If you lower that fence, more horses and more riders will be able to jump it successfully, but there will still be some who can’t. They either lack the physical ability, the skills or the confidence to jump it.
Lower it a bit more and some who couldn’t jump it before will now be successful. Turn it into a cross rail and even more will manage it, but even there, you will have some individuals who can’t manage even a small jump. You may have to turn it into a ground pole, or draw a line in the dirt – or you may need to find a way to go around the jump altogether rather than over it.
Finding these alternatives are the “small wins”. They build the habit of confidence and saying “yes” instead of “no” to simple requests.
Dismantling The Brick Walls
When I’m confronted by a “brick wall” of a behavioral problem, I prefer either to find a way around it, or to dismantle it so I only have to ask my horse to go over a few small bricks. If you pull enough layers off the brick wall, you will eventually get to the point where every horse and every handler can be successful. In the next section I’ll explore further what that means.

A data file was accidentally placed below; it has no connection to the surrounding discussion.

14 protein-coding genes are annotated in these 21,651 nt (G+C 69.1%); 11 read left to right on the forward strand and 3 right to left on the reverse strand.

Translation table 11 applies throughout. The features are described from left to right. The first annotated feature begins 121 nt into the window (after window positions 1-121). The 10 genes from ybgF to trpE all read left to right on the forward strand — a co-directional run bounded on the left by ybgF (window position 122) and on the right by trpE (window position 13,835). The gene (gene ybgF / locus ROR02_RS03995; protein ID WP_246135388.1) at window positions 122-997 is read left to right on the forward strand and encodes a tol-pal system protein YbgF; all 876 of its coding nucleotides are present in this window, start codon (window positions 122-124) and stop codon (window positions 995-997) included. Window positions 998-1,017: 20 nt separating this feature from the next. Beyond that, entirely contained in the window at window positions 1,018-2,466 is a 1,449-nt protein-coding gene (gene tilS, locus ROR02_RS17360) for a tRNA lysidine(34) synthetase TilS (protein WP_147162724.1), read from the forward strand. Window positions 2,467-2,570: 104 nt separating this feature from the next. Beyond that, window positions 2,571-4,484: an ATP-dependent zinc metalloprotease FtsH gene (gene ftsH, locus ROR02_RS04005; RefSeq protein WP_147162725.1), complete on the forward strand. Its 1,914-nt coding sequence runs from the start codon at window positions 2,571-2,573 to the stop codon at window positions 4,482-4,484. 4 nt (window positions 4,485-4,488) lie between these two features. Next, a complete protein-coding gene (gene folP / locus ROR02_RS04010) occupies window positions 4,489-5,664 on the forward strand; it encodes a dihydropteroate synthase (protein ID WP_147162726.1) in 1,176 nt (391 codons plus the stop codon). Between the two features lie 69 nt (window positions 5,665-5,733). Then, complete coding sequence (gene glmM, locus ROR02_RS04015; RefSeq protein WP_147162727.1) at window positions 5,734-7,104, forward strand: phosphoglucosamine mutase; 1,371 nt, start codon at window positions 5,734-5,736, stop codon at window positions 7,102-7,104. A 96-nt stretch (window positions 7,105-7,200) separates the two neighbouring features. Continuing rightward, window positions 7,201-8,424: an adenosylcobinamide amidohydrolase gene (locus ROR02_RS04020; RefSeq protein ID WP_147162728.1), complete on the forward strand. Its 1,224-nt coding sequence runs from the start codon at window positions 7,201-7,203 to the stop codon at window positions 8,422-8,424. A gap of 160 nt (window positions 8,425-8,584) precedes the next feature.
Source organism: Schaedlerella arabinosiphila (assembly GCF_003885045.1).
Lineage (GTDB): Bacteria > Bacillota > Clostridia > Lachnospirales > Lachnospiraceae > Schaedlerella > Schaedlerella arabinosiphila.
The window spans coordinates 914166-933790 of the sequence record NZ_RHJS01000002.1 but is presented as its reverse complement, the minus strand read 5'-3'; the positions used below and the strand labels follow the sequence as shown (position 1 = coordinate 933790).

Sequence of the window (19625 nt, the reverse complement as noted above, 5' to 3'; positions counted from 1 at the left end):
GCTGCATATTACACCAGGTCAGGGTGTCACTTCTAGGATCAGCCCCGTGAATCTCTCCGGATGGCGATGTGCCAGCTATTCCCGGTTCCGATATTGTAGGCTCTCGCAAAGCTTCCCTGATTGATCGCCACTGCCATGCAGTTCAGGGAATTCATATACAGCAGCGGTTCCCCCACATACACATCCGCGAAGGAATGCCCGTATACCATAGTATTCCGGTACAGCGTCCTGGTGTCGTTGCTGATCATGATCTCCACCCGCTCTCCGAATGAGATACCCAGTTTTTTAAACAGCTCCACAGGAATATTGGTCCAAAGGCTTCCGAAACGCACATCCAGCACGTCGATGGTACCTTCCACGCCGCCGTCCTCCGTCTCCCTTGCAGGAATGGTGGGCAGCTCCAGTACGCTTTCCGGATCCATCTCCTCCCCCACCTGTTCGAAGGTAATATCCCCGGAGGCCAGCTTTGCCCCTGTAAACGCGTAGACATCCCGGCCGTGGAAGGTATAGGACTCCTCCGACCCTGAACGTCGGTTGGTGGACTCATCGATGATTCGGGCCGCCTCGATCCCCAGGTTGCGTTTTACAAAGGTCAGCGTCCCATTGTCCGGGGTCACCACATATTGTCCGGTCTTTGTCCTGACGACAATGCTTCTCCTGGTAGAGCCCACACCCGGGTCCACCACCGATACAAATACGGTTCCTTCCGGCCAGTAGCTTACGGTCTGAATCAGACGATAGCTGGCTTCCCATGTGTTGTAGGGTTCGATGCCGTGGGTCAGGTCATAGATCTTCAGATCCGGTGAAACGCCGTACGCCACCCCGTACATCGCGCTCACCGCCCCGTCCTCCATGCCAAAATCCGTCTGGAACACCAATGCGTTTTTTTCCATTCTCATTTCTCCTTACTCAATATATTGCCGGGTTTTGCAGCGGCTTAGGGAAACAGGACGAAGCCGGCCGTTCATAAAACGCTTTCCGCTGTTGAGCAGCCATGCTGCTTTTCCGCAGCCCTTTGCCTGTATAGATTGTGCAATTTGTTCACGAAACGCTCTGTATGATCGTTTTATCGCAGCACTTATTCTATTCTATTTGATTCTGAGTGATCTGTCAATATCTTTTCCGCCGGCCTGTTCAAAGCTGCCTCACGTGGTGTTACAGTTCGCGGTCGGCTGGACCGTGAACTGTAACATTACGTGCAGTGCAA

Remember, if you are new to the JOY Full Horse blog, click on the JOY Full Horses tab at the top of this page to find the full table of contents and links to each of the articles I have published so far.
I hope you will want to share these articles by sending links to this blog to your friends. But please remember this is copyrighted material. All rights are reserved. Please do not copy any of the “Joyful Horses” articles without first getting written permission from Alexandra Kurland, via theclickercenter.com
Also note: these articles are not intended as an instruction guide for introducing your horse to clicker training. If you are new to clicker training and you are looking for how-to instructions, you will find what you need at my web sites: